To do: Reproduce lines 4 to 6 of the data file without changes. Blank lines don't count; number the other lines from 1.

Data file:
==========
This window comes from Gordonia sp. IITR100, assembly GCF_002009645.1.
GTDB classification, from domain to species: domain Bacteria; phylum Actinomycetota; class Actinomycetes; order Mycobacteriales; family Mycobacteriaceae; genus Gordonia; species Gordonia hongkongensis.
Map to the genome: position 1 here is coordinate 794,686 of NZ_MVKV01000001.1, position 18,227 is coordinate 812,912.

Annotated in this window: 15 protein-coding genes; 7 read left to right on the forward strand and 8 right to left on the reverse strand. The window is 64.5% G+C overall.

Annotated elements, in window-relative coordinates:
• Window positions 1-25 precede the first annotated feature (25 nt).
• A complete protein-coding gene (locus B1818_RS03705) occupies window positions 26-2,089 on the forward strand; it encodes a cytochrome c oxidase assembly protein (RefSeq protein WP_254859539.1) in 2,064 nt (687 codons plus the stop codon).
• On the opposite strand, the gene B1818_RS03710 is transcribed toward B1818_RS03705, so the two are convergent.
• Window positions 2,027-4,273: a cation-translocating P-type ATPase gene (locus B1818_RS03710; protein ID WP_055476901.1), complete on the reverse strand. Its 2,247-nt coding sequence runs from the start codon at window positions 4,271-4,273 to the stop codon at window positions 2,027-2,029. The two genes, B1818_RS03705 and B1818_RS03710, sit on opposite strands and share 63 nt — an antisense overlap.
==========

Annotated in this window: 15 protein-coding genes; 7 read left to right on the forward strand and 8 right to left on the reverse strand. The window is 64.5% G+C overall.

Annotated elements, in window-relative coordinates:
• Window positions 1-25 precede the first annotated feature (25 nt).